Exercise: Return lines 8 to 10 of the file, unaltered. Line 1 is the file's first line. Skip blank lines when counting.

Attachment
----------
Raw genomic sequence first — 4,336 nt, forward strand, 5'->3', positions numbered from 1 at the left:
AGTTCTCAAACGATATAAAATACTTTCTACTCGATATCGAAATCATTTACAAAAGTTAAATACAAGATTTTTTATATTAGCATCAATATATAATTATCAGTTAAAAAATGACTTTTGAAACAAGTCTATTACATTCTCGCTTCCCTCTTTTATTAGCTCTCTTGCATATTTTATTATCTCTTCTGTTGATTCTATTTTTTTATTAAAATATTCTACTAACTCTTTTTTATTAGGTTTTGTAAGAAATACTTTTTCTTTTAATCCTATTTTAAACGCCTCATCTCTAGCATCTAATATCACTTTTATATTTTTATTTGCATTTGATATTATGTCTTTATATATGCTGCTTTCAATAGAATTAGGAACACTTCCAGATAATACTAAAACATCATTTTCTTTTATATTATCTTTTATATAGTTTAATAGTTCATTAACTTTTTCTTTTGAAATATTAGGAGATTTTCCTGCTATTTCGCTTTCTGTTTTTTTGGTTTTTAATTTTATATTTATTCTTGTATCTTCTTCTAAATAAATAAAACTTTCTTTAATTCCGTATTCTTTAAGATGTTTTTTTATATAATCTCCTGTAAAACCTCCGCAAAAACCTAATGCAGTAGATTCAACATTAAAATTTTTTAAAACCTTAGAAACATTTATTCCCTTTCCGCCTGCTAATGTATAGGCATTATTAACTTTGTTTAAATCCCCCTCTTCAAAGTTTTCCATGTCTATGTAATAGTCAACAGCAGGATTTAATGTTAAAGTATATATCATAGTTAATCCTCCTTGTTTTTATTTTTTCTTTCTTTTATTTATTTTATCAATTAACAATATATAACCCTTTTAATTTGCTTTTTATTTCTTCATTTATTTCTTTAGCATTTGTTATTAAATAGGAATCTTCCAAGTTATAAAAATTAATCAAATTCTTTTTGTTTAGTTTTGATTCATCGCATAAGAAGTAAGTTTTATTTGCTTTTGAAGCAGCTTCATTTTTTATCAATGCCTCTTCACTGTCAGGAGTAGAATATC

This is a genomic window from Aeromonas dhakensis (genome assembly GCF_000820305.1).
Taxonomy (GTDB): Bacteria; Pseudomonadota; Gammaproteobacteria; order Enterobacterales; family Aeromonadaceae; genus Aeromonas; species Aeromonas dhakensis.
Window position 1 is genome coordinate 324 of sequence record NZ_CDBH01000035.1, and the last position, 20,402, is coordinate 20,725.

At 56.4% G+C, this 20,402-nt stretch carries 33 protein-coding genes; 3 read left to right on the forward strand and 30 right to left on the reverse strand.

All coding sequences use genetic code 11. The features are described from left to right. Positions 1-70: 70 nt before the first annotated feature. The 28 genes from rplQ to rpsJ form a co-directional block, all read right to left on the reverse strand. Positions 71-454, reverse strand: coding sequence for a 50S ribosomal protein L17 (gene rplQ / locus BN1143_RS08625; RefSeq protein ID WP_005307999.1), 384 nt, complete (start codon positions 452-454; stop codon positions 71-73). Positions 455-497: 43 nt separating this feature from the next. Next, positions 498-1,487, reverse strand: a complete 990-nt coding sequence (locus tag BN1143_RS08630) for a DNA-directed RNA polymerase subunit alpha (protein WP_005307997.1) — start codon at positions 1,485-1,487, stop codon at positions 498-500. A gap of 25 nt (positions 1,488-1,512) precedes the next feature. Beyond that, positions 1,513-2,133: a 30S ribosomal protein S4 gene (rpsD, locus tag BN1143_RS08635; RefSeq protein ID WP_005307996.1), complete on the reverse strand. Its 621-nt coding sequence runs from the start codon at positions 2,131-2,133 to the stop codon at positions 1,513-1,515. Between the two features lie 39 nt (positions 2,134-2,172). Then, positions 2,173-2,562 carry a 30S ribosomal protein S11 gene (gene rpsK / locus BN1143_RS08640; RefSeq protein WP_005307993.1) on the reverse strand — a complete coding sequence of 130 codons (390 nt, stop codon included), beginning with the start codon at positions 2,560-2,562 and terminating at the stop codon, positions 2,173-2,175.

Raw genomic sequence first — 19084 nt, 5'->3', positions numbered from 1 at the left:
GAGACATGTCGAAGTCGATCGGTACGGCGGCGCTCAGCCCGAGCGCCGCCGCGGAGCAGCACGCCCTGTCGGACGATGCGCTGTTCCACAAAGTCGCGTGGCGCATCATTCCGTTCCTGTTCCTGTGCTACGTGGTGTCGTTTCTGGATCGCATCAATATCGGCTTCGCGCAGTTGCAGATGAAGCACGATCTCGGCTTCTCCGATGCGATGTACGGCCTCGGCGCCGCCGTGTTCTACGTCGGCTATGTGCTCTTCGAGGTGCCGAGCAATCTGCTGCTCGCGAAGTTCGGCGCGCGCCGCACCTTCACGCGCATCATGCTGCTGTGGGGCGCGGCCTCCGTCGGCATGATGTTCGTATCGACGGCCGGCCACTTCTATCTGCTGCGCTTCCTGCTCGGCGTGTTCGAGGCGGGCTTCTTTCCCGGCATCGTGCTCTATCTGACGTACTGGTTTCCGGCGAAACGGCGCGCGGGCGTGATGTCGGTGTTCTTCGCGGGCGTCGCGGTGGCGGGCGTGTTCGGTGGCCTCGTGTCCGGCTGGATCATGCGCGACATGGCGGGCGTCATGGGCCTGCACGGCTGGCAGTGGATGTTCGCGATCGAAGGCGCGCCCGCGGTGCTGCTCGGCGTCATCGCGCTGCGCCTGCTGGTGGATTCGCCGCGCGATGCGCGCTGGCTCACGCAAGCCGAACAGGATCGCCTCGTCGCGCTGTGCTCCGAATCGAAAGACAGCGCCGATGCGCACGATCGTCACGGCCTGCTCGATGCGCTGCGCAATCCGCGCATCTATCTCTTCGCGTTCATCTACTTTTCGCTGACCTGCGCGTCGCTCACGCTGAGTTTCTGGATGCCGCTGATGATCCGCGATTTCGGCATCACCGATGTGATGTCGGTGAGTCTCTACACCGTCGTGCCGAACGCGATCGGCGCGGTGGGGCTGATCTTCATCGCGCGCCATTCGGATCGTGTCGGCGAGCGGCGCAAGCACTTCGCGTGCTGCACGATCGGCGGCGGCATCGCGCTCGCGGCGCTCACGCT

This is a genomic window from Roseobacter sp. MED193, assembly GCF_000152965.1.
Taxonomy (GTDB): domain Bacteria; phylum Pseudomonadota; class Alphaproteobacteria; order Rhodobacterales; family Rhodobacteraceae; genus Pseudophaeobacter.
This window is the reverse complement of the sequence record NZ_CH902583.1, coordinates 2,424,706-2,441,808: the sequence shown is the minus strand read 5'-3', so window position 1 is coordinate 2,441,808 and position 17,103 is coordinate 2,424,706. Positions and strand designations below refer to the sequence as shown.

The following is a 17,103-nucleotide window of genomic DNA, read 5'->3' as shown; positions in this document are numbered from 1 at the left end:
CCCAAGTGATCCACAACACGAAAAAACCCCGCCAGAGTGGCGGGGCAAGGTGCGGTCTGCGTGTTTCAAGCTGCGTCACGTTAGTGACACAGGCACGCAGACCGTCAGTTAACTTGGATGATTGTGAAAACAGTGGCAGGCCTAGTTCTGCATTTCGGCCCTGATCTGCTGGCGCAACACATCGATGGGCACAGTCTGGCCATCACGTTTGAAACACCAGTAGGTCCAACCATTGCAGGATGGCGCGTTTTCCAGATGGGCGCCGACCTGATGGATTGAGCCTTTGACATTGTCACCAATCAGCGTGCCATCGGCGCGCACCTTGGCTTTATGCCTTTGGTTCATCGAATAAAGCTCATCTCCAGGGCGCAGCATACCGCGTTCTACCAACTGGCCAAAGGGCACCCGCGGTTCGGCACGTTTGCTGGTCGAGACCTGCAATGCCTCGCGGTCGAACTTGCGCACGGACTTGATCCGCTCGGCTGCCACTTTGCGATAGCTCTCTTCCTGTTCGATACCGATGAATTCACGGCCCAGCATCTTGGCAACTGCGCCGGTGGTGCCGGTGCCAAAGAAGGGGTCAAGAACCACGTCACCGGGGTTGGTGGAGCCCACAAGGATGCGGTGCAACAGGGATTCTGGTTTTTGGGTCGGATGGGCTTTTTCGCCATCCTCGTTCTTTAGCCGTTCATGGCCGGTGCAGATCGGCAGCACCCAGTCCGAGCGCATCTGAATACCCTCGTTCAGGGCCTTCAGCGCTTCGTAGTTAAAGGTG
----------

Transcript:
Raw genomic sequence first — 19084 nt, 5'->3', positions numbered from 1 at the left:
GAGACATGTCGAAGTCGATCGGTACGGCGGCGCTCAGCCCGAGCGCCGCCGCGGAGCAGCACGCCCTGTCGGACGATGCGCTGTTCCACAAAGTCGCGTGGCGCATCATTCCGTTCCTGTTCCTGTGCTACGTGGTGTCGTTTCTGGATCGCATCAATATCGGCTTCGCGCAGTTGCAGATGAAGCACGATCTCGGCTTCTCCGATGCGATGTACGGCCTCGGCGCCGCCGTGTTCTACGTCGGCTATGTGCTCTTCGAGGTGCCGAGCAATCTGCTGCTCGCGAAGTTCGGCGCGCGCCGCACCTTCACGCGCATCATGCTGCTGTGGGGCGCGGCCTCCGTCGGCATGATGTTCGTATCGACGGCCGGCCACTTCTATCTGCTGCGCTTCCTGCTCGGCGTGTTCGAGGCGGGCTTCTTTCCCGGCATCGTGCTCTATCTGACGTACTGGTTTCCGGCGAAACGGCGCGCGGGCGTGATGTCGGTGTTCTTCGCGGGCGTCGCGGTGGCGGGCGTGTTCGGTGGCCTCGTGTCCGGCTGGATCATGCGCGACATGGCGGGCGTCATGGGCCTGCACGGCTGGCAGTGGATGTTCGCGATCGAAGGCGCGCCCGCGGTGCTGCTCGGCGTCATCGCGCTGCGCCTGCTGGTGGATTCGCCGCGCGATGCGCGCTGGCTCACGCAAGCCGAACAGGATCGCCTCGTCGCGCTGTGCTCCGAATCGAAAGACAGCGCCGATGCGCACGATCGTCACGGCCTGCTCGATGCGCTGCGCAATCCGCGCATCTATCTCTTCGCGTTCATCTACTTTTCGCTGACCTGCGCGTCGCTCACGCTGAGTTTCTGGATGCCGCTGATGATCCGCGATTTCGGCATCACCGATGTGATGTCGGTGAGTCTCTACACCGTCGTGCCGAACGCGATCGGCGCGGTGGGGCTGATCTTCATCGCGCGCCATTCGGATCGTGTCGGCGAGCGGCGCAAGCACTTCGCGTGCTGCACGATCGGCGGCGGCATCGCGCTCGCGGCGCTCACGCT

This is a genomic window from Roseobacter sp. MED193, assembly GCF_000152965.1.